Thursday, June 2, 2016

Review: Paper Butterflies by Lisa Heathfield

Raw and powerful, this story will stay with you for a long time
Title: Paper Butterflies
Author: Lisa Heathfield
Publisher: Electric Monkey, UK
My ratings: 5 out of 5 stars
Released: 30th June, 2016
R eading Seed by Lisa Hetfield had been an experience and an eye opener for me. Tugging at my heart string the ending had left me wanting more. So I went in to Paper butterflies with a little trepidation and hope that she will blow my socks off with her writing. And I’m pleased to report she successfully does.

Paper Butterflies is the story of June who lives with her step mother and stepsister along with her busy father. On the surface it may look like a happy family, but it’s hiding dark secrets just under its surface. Amongst it all June’s ray of light in her life is Blister, her secret friend who belongs only to her and is untainted by her life.

I adored this book, in a way even more than Seed. It is clear that Lisa Heathfeild is coming into her own with her writing because each book is getting better than the last. I left the premise vague as I believe some of the emotions you feel from the plot is derived from the slow unveiling of June’s life.

Paper Butterflies is not for the faint hearted as it deal of a lot of issues life, racism, abuse, bullying and neglect. At many instances I found myself tearing up and getting angry, balling my fists and ready to exact some revenge on June’s behalf. I’m a person with coloured skin but fortunately I have never experienced racism or bullying yet.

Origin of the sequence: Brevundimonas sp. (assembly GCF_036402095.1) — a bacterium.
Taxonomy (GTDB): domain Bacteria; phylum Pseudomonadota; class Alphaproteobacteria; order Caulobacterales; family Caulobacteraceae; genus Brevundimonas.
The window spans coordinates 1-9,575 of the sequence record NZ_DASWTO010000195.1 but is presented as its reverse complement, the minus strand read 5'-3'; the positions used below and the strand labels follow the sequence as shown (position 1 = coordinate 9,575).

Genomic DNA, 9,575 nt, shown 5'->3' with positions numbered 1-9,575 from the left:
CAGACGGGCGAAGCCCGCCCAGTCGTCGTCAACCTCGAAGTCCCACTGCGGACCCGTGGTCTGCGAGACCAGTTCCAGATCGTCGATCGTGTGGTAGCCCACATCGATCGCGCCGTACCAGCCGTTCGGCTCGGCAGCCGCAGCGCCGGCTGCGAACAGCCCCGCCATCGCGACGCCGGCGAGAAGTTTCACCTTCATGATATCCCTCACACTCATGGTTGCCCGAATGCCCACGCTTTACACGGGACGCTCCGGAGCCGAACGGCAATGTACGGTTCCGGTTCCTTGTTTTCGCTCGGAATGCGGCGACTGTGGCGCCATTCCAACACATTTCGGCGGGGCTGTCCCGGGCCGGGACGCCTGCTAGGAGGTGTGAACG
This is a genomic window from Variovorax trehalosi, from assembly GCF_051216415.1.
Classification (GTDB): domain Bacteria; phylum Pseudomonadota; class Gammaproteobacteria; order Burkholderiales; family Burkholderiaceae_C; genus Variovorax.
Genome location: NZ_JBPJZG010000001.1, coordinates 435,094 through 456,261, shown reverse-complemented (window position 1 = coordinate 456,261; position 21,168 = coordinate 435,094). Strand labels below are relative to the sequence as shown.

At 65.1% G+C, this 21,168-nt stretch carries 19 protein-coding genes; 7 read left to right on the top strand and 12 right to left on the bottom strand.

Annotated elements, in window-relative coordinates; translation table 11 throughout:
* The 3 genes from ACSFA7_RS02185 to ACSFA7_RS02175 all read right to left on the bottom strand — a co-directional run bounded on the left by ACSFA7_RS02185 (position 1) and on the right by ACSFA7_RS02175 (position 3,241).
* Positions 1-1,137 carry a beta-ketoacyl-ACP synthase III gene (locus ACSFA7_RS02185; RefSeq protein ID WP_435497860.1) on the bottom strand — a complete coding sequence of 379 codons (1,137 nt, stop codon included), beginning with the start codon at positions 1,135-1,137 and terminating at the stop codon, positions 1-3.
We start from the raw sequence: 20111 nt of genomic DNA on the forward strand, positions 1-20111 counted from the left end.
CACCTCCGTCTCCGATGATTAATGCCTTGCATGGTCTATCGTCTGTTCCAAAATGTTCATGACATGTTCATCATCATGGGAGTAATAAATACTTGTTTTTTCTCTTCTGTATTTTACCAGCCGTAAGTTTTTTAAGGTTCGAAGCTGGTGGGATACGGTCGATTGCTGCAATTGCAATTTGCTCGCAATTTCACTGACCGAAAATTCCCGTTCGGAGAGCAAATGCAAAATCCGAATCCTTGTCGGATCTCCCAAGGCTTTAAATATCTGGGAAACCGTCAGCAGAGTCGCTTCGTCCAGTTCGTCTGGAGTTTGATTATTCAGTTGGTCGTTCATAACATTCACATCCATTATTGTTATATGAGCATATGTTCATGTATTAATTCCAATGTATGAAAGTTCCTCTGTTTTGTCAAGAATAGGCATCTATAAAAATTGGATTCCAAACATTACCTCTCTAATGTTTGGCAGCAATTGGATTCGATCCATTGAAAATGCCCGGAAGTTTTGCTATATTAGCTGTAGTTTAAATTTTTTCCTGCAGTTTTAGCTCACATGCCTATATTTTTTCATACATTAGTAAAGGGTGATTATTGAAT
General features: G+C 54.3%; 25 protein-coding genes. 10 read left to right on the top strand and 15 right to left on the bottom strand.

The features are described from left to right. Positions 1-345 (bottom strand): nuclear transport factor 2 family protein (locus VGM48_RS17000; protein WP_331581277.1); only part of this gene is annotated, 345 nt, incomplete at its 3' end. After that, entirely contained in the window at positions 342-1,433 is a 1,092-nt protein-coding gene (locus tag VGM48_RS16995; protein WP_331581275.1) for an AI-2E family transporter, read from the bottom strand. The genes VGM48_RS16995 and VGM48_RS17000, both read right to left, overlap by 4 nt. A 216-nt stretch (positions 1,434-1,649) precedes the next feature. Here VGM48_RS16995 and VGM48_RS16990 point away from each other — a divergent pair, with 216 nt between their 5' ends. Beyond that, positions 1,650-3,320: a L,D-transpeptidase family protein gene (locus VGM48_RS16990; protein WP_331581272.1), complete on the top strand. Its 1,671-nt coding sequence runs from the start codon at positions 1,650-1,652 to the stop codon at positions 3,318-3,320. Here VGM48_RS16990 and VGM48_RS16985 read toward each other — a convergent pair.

But what is so special about this book you ask as there are a dime a dozen books with address similar themes you ask? Well, it’s the authors writing. She writes with such gentleness for her characters that I feel, she genuinely cares about them. Horrific events may occur to these characters but not once do I feel that the author is using it as a plot device instead she imbibes them with so much innocence despite the cruelty around them that it tears the reader apart. I truly feel that she is an expert in ‘showing’ instead of ‘telling’ and that is what digs a hole in your heart.

Overall, a fabulous, heart wrenching, throat clogging emotional storying which hits you where it hurts. A must read for anyone and everyone.

Review copy provided by Electric Monkey via NetGalley Releases on the 30th June, 2016


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